|Headquarters||28 St. Albans Lane|
|Circulation||20,141 (2018), of which 7,298 were free copies|
The newspaper is published every Friday (except when this is a Jewish holiday, when it appears earlier in the week) providing news, opinion pieces, social, cultural and sports reports, as well as editorials and a spectrum of readers' opinions on the letter page. The news section of its website is updated several times a day.
In February 2020, it announced plans to merge with the Jewish News but, in April 2020, entered voluntary liquidation and was acquired from the liquidators by a private consortium of political insiders, broadcasters and bankers, whose members are listed below.
The Jewish Chronicle first appeared on 12 November 1841. Its first editors were D. Meldola and M. Angel. It was issued as a weekly until May 1842, when it was suspended. From October 1844, it resumed as a fortnightly, with Joseph Mitchell as its editor. In 1847, it became again a weekly newspaper. A. Benisch, who became the proprietor and editor in 1855, bequeathed the paper to the Anglo-Jewish Association in 1878, who sold it to its new editor and anti-Zionist Asher I. Myers, Sydney M. Samuel and Israel David.
In 1881, the leaders of the Jewish community in London were being criticised for not campaigning against the pogroms that were taking place in the Russian Empire. Under the leadership of Francis Henry Goldsmid, the pogroms were not mentioned by the newspaper and it was only after the feminist Louisa Goldsmid gave her support following calls to arms by an anonymous writer named "Juriscontalus" and Asher Myers of The Jewish Chronicle that action was taken. Public meetings were then held across the country and Jewish and Christian leaders in Britain spoke out against the atrocities.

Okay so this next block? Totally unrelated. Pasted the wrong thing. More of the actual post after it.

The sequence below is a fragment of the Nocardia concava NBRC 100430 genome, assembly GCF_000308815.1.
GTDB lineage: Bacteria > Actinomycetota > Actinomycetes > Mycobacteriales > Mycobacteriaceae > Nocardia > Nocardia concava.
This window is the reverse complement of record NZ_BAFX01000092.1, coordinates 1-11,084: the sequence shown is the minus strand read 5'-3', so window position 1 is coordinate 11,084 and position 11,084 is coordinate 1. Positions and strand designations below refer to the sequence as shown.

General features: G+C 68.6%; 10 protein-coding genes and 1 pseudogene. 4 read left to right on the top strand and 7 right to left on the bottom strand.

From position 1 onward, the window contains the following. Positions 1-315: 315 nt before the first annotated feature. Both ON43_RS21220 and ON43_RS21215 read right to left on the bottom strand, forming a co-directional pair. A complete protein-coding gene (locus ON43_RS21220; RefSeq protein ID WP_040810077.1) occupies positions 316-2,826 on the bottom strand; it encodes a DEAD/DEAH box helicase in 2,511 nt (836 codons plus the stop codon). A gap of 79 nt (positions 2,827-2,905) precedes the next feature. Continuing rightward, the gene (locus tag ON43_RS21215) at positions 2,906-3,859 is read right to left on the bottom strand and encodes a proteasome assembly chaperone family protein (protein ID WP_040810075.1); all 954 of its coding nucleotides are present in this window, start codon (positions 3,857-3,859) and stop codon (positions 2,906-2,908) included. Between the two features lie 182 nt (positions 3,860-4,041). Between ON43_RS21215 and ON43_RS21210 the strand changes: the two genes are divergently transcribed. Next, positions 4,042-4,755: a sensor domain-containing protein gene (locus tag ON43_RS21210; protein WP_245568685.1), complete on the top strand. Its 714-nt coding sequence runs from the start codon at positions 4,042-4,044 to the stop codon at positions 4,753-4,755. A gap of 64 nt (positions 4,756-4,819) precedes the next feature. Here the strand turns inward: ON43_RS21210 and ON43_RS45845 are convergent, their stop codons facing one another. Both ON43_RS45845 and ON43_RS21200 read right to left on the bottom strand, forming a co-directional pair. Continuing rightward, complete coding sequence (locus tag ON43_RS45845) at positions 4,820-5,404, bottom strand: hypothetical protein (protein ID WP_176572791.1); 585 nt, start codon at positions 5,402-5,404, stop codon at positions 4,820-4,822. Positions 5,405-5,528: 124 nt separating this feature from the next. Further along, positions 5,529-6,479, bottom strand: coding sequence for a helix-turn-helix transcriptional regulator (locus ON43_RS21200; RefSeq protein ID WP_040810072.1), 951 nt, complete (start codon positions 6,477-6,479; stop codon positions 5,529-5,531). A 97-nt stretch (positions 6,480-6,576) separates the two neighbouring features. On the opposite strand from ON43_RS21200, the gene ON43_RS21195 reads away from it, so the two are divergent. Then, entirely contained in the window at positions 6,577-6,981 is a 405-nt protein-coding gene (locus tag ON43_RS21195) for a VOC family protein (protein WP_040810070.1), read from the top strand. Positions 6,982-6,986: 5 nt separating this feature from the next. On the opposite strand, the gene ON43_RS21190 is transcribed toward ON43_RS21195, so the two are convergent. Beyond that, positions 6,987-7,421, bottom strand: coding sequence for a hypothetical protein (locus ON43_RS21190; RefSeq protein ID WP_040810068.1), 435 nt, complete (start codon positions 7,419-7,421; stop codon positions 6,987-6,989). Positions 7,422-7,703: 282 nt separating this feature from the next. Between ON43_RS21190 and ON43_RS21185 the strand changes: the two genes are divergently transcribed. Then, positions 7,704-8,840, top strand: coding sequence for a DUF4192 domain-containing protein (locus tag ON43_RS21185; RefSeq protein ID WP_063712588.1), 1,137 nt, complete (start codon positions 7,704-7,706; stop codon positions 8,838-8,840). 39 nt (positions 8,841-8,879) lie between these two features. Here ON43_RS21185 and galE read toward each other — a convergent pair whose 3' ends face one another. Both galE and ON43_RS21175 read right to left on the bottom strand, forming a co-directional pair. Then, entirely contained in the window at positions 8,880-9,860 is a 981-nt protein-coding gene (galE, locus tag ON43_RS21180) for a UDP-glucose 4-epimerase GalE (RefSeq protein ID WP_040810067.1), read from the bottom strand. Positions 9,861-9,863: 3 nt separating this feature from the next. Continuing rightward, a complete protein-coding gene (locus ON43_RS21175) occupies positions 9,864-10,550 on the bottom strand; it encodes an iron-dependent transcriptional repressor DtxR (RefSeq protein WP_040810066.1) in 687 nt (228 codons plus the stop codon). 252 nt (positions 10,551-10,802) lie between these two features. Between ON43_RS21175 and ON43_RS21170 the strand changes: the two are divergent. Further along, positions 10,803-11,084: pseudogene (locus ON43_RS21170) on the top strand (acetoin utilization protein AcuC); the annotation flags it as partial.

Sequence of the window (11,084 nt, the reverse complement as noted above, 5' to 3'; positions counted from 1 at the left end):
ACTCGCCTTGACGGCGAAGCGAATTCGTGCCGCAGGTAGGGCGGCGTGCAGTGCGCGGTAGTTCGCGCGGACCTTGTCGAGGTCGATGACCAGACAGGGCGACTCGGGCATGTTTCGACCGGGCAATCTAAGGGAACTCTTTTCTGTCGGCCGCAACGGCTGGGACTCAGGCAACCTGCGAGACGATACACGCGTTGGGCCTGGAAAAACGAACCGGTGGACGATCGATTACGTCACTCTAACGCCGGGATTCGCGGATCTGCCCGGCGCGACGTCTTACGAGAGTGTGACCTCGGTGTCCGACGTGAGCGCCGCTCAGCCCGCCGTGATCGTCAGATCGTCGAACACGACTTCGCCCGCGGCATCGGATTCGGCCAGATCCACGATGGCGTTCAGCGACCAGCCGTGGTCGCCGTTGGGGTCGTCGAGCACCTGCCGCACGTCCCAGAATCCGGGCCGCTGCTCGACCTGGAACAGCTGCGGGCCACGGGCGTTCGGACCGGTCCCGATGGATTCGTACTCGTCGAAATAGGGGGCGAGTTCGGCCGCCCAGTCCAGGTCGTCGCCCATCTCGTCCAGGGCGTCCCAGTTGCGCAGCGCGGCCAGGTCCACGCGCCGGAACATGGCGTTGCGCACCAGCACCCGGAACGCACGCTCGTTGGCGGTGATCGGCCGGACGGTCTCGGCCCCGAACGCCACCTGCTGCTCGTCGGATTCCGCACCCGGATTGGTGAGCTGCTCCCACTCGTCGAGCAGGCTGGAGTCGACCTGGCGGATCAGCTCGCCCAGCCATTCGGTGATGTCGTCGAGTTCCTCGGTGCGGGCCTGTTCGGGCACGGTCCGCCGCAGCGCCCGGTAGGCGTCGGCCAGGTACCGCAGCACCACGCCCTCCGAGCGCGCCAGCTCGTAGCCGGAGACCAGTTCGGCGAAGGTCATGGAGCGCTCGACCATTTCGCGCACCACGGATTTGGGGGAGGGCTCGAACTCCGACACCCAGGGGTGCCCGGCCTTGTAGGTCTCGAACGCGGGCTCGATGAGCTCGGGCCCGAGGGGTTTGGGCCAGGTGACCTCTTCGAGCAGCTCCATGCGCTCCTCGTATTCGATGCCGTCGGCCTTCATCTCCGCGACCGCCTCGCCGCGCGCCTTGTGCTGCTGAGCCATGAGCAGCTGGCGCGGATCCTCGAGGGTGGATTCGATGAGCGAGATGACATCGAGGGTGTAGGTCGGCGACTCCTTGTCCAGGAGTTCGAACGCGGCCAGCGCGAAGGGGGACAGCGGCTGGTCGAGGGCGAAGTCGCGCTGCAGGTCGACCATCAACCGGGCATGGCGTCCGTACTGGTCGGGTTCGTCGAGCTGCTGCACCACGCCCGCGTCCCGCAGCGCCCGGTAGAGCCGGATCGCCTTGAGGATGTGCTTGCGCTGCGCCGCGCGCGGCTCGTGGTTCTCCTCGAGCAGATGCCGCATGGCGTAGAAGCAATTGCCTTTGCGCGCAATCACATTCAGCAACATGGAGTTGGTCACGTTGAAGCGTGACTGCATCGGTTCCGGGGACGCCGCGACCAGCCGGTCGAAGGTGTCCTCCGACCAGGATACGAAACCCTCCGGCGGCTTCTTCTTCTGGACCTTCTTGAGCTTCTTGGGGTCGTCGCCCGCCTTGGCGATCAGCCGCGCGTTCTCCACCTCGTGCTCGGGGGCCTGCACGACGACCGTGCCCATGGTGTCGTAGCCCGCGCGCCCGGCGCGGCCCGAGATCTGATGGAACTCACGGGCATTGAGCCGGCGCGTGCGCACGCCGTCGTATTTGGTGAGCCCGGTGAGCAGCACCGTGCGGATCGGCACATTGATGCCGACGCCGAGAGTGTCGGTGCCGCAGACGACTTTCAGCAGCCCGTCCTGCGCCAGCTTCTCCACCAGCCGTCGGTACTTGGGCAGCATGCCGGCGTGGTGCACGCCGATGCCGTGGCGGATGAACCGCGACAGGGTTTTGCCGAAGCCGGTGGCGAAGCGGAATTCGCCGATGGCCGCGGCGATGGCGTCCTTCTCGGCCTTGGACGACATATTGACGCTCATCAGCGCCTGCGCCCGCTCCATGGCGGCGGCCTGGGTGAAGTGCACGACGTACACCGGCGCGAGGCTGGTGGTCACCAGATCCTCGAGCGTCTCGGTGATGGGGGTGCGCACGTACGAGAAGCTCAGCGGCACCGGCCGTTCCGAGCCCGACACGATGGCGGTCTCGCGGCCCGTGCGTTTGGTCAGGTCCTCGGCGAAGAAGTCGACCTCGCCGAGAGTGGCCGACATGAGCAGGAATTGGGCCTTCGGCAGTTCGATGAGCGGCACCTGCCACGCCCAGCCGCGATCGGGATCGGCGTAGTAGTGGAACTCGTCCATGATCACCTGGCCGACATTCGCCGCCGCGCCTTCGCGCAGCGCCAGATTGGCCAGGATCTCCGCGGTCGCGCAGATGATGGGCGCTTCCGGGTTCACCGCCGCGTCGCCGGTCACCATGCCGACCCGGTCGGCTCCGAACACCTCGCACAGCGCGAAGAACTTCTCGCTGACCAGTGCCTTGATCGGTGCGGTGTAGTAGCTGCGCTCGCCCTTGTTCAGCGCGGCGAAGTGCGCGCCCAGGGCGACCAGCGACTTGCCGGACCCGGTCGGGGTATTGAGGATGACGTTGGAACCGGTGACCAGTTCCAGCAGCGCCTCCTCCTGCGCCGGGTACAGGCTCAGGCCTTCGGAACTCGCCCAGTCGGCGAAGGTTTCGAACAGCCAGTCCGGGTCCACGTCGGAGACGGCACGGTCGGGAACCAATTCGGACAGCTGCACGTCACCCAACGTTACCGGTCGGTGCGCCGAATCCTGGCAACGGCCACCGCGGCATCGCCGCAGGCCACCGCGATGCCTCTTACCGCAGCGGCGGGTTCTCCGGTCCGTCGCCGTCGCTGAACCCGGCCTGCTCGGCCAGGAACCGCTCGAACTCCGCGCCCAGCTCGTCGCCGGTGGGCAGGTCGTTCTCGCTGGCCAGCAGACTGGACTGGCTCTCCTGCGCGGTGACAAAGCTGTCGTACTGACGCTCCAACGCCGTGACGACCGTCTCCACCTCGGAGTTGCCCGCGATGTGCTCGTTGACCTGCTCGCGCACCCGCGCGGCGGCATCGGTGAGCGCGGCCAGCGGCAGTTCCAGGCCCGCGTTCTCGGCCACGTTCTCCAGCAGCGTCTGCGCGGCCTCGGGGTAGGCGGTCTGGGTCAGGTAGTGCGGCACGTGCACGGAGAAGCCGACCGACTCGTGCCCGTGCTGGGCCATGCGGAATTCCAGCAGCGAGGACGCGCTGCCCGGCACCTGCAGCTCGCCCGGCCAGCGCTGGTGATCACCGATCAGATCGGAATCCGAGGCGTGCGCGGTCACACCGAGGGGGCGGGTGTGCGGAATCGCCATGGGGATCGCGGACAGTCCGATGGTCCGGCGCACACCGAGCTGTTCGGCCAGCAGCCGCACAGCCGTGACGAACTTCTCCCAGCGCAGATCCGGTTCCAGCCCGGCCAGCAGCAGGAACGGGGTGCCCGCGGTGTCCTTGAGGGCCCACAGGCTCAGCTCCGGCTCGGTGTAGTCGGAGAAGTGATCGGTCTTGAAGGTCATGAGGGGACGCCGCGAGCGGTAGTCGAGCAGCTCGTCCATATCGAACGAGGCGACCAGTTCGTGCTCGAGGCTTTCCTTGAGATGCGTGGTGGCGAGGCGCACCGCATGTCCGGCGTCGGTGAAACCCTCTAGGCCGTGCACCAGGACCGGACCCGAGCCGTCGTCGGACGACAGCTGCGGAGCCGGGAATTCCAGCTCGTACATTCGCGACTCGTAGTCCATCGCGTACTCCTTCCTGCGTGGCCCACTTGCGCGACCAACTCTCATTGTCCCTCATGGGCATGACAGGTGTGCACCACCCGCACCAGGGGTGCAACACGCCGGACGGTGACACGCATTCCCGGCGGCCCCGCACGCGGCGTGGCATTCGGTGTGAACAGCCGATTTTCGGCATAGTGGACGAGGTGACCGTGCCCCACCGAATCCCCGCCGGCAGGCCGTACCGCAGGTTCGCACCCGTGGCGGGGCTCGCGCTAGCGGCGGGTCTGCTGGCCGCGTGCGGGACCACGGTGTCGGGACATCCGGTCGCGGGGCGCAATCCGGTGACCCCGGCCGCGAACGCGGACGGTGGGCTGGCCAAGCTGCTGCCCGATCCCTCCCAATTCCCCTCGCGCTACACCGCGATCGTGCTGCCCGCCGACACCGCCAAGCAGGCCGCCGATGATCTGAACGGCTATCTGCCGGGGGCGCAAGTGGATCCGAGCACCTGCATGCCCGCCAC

In December 1906, L.J. Greenberg, a successful advertising agent and English Zionist leader, contacted the Dutch banker Jacobus Kann with the object of buying The Jewish Chronicle to promote Zionism. The same month, Greenberg, together with David Wolffsohn, Joseph Cowen, Jacobus H. Kahn, and Leopold Kessler, bought the shares. Greenberg himself became its editor.
At the time, The JC gained a near monopoly in the Jewish press, taking over its principal competitors, The Hebrew Observer and The Jewish World. Only in October 1919, did The JC get a strong opposing voice from The Jewish Guardian, paper of the League of British Jews, which counterbalanced the Zionist views of The JC, until it disappeared in 1931. After Greenberg died the same year, The JC remained moderately pro-Zionist under the leadership of Leopold Kessler.
The weekly newspaper The Jewish World was taken over in 1913. It published articles by various Zionist leaders, as well as early non-Jewish pro-Zionists. In 1934, it was merged with The Jewish Chronicle. After 1948, the paper maintained a pro-Israel attitude.
In the late 1930s, David F. Kessler became managing director to assist his chairman father Leopold Kessler, a moderate Zionist and an associate of Theodor Herzl, known as the father of the State of Israel. After service as a soldier in World War II during which his father had died, Kessler found that the editor, Ivan Greenberg, had taken a right-wing Zionist position highly critical of moderate Zionists and the British policy in Palestine. Kessler, after a struggle with the newspaper's board, sacked Greenberg and installed a moderate editor.
By the early 1960s, the Kessler family owned 80% of the newspaper's shares. To safeguard the newspaper's future, Kessler created a foundation ownership structure loosely modelled on the Scott Trust owners of The Guardian. Kessler was chairman for nearly 30 years until his death in 1999.
Joseph Finklestone wrote for the paper from 1946 to 1992 in roles including sports editor, chief sub-editor, home news editor, assistant editor, foreign editor, and diplomatic editor.
Geoffrey Paul (birth name Goldstein) was editor between 1977 and 1990.
Editors have included Ned Temko, 1990 to 2005, Jeff Barak (managing editor, 2006), who returned to Israel, and David Rowan, 2006 to 2008, who joined The Observer.Stephen Pollard became editor in November 2008.
In 2019, after a number of years of declining circulation and a pension deficit, the reserves of its owners had been exhausted and the Press Gazette reported its situation as "facing a grave closure threat". Jonathan Goldstein, chairman of the Jewish Leadership Council, organised a consortium of 20 individuals, families and charitable trusts to make donations to The Kessler Foundation to enable its continued support of the newspaper. Alan Jacobs, founder of Jacobs Capital, became the new chairman.